Lions, in scoring more touchdowns in 39 minutes than 
they produced while losing 11 games in 1942, served
notice by their victory over the Cardinals that they do 
not intend to be the league's doormat this fall. Brooklyn, under the direction of new coach Pete Cawthon, hold a 28 to 6 decision over Camp Lee. Chuck Fenebrock, formerly of UCLA and the Los Angeles Bulldogs, tossed three touchdown passes to fullback Harry Hopp. Fenebrock, who weighs about 175 pounds and is 5 feet 7 inches tall, may become the best passer for his size since Davey O'Brien. Although Frank Sinkwich, Georgia's All-America, had only two days of practice with the Lions after coming in from the Marines, he fired a 17-yard touchdown pass to Bill Callihan during his brief appearance in the game and gained 24 yards in four ball carrying trips.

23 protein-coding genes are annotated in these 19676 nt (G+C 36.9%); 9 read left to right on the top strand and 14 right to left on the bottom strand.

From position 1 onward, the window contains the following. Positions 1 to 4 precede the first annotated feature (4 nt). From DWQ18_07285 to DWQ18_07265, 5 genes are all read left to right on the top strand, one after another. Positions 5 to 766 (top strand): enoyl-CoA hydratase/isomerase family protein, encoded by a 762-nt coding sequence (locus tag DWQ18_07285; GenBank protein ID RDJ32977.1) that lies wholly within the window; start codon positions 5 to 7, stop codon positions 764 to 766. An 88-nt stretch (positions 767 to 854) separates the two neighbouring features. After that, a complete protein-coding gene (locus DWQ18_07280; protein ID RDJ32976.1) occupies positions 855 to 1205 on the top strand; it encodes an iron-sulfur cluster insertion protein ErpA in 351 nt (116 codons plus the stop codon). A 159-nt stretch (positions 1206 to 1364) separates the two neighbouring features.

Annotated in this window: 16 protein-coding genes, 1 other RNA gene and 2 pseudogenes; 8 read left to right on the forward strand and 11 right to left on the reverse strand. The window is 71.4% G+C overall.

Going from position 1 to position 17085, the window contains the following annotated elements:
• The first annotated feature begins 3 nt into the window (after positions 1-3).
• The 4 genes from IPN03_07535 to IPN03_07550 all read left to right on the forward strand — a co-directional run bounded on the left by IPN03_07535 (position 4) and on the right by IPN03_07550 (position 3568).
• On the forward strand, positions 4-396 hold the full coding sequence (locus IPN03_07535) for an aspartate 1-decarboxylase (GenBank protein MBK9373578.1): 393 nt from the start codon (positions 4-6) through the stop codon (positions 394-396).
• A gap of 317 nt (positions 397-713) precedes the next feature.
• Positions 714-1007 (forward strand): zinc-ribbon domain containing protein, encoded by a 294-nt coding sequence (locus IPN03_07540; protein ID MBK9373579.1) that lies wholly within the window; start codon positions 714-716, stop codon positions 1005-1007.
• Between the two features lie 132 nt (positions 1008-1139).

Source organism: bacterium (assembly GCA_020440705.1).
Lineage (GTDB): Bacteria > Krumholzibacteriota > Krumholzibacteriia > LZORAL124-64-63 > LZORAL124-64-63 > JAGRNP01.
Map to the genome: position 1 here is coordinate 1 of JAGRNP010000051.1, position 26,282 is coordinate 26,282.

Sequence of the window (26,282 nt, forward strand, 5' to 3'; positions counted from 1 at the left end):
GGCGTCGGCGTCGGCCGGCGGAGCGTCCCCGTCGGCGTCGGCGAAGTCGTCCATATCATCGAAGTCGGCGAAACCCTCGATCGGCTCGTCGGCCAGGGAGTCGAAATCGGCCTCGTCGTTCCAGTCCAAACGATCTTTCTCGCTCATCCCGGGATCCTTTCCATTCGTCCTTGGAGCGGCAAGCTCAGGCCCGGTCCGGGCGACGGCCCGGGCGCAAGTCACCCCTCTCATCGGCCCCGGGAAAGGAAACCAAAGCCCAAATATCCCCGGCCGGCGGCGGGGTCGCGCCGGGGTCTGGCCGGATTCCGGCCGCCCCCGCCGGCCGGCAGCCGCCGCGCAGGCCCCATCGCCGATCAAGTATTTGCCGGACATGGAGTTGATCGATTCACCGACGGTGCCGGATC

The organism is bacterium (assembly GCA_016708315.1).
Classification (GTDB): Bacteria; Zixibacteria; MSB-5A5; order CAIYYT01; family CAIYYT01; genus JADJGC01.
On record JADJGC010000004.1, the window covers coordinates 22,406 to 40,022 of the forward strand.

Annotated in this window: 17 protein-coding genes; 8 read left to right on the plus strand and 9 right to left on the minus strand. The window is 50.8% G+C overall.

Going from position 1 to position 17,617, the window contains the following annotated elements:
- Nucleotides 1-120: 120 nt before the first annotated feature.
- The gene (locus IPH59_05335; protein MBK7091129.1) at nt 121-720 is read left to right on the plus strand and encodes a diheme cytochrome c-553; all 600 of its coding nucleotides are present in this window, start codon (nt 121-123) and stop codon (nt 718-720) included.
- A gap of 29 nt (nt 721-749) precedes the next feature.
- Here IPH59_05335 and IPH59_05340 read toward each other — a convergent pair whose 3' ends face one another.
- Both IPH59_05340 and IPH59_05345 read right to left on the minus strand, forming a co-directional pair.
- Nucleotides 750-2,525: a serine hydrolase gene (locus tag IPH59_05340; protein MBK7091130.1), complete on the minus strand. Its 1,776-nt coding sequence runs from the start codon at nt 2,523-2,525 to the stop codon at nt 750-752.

SEPT 21 (Green Bay) - "If" is a small word - one of the shortest in English - but to Coach Curly Lambeau of the Packers a million possibilities depend on it when he is speaking about the chances of this year's silver jubilee team to cop the National league flag come December, if everything goes right. In an informal, "off the record" talk before the Lions' club at the Beaumont hotel Monday, Lambeau did not discount the power which his team this year has in all the departments which make up a football factory tuned to turn out touchdowns. But neither did he forget the "ifs" in the form of ten games to be played between Sunday and Dec. 5. The most important "if" of all is the Chicago Bears, who assist the Packers to open their 23rd National league campaign at City stadium at 2 o'clock Sunday afternoon. Lambeau makes no bones about the fact that the tussle probably will be the most important of the season for the Packers, and he contends that the team knows it, too...GET DOUBLE DRILL: In the meantime, the Packers were doing "double duty" to prepare every phase of their tactics for the Windy City powerhouse. Chalk talks continue to take up the team's time during early morning, after which they tear up the turf at their practice site near City stadium. Wednesday will be another double session day, and there is the possibility of two drills Thursday. Not only the squad but citizens of Wisconsin, Chicago and the upper peninsula of Michigan are showing extreme interest in the blood and thunder battle. Tickets are going like the proverbial hotcakes in an all-night restaurant. The ticket office is open from 9 in the morning to the same hour in the evening. As far as other preparations for Sunday's tussle are concerned, all is a deep, dark secret. The Packers will have 28 men in uniform - divided among four ends, four tackles, six guards, three centers, and 11 backs - and the Bears will have the same number. The player limit affects both teams equally, the only difference being in the individual quotients. "The winner of Sunday's game looks like a good bet for the inside tack to the flag," said the dean of league coaches who has been summing up contenders' chances for more than two decades, "if it can get by the other teams on its schedule between them and December." How about the outcome of Sunday's game? "We'll know that at 5 p.m. Sunday," Lambeau said without being committal. There is no denying that the expected manpower shortage has not hurt the Packers or any other of the league teams for that matter, a fact which led National league officials to change the player limit from 25 to 28, the coach said. With Isbell gone, the Packers have Tony Canadeo, rookie Irv Comp and Andy Uram to fill the passing slot. All three have been working overtime with Canadeo getting the nod because of previous experience. Comp is rapidly attaining poise, Lambeau said, and is a valuable addition to the squad, defensively as well as offensively. If it will give the Chicago club any consolation, it might be mentioned that the Packers this year are considerably stronger in the kicking department with at least four men who can boot them either from the ground or from punting position. The running attack and defensive strength - well, let the Bears find that out for themselves. Turning to the strength of the other National league clubs, Lambeau emphasized that Detroit in the Western division and the defending champions, Washington, should not be overlooked in the preseason figuring. The Redskins, particularly, he said are tough even though they lost to the All-Stars, Packers and Bears in preseason tilts.